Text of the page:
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Nuclear Science and Engineering
Fusion Science and Technology
NC State celebrates 70 years of nuclear engineering education
An early picture of the research reactor building on the North Carolina State University campus. The Department of Nuclear Engineering is celebrating the 70th anniversary of its nuclear engineering curriculum in 2020–2021. Photo: North Carolina State University
The Department of Nuclear Engineering at North Carolina State University has spent the 2020–2021 academic year celebrating the 70th anniversary of its becoming the first U.S. university to establish a nuclear engineering curriculum. It started in 1950, when Clifford Beck, then of Oak Ridge, Tenn., obtained support from NC State’s dean of engineering, Harold Lampe, to build the nation’s first university nuclear reactor and, in conjunction, establish an educational curriculum dedicated to nuclear engineering.
The department, host to the 2021 ANS Virtual Student Conference, scheduled for April 8–10, now features 23 tenure/tenure-track faculty and three research faculty members. “What a journey for the first nuclear engineering curriculum in the nation,” said Kostadin Ivanov, professor and department head.
Y. Uchida, K. Katayama, T. Okamura, R. Imaoka, M. Nishikawa, S. Fukada
Fusion Science and Technology | Volume 54 | Number 2 | August 2008 | Pages 545-548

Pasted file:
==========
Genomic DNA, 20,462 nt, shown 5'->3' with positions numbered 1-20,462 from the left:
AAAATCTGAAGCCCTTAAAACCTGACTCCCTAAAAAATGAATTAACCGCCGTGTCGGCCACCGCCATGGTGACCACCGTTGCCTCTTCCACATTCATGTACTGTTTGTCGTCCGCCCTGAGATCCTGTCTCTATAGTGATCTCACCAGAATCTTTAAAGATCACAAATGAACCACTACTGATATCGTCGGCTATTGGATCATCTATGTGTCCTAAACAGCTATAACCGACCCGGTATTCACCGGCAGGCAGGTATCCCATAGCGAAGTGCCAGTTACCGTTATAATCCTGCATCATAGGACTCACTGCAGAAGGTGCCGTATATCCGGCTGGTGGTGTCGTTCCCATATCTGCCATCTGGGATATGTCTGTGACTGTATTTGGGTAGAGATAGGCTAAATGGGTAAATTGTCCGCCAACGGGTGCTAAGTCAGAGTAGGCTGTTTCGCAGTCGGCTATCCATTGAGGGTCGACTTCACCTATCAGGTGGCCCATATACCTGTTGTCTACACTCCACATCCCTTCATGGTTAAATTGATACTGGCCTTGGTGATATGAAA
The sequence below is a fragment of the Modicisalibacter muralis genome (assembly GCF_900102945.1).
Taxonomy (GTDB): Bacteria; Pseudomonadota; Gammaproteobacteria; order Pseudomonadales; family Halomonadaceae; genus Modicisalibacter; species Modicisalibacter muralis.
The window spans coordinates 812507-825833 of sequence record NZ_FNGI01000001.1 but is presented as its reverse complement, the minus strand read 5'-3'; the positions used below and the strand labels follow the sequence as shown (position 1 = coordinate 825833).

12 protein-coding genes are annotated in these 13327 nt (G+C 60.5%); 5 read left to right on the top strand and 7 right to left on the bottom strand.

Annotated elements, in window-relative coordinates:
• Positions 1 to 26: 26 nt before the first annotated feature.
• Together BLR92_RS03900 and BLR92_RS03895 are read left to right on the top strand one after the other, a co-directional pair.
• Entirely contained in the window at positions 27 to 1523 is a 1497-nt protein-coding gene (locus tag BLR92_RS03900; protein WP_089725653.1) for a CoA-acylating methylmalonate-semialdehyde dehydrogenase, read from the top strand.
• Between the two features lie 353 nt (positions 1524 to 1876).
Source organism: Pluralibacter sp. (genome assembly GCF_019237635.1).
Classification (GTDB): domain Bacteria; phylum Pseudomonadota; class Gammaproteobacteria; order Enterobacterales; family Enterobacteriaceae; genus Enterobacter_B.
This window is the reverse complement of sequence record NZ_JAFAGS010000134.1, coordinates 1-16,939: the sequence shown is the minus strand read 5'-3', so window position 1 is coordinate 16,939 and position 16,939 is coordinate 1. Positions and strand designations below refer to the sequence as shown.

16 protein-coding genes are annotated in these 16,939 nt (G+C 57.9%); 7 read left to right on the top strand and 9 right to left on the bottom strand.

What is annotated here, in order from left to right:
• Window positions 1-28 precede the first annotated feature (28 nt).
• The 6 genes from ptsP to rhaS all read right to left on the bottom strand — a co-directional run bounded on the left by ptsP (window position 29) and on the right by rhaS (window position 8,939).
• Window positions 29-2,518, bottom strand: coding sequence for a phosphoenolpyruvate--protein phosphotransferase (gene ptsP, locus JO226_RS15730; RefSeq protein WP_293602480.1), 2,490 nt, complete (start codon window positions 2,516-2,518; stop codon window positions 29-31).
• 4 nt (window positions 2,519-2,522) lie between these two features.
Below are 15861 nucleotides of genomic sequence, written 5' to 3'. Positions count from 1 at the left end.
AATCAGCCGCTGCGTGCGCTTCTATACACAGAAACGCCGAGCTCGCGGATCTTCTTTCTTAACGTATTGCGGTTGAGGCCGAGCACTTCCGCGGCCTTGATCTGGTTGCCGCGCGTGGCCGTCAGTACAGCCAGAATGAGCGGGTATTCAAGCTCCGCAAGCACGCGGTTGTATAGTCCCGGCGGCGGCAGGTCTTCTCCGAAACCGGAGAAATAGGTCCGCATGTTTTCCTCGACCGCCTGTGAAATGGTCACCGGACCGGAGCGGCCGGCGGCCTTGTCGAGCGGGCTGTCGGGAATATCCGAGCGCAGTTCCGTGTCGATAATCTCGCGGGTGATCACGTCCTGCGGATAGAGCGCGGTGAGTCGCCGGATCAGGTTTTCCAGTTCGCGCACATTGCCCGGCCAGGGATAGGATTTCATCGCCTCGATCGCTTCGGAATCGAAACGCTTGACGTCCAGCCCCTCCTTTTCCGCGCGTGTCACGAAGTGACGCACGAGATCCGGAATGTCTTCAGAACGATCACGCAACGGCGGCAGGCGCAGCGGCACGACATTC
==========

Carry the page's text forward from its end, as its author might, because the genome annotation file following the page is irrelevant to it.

Technical Paper | Materials Interactions | dx.doi.org/10.13182/FST08-A1874
Articles are hosted by Taylor and Francis Online.
From the viewpoints of plasma control and radiation safety, tritium retention in deposition layers is an important problem. In this study, deposition layers from type 316 stainless steel were formed by a sputtering method using hydrogen RF plasma at three different temperatures. The behavior of hydrogen release from the deposition layers was observed by a thermal desorption method at argon atmosphere. It was found that hydrogen retention and release behavior greatly change depending on the temperature of a substrate where the layer is formed. The surface structure of the layer also changed depending on the temperature. However, the ratios of metallic atoms such as Fe, Cr and Ni in deposition layers were almost the same as that in type 316 stainless steel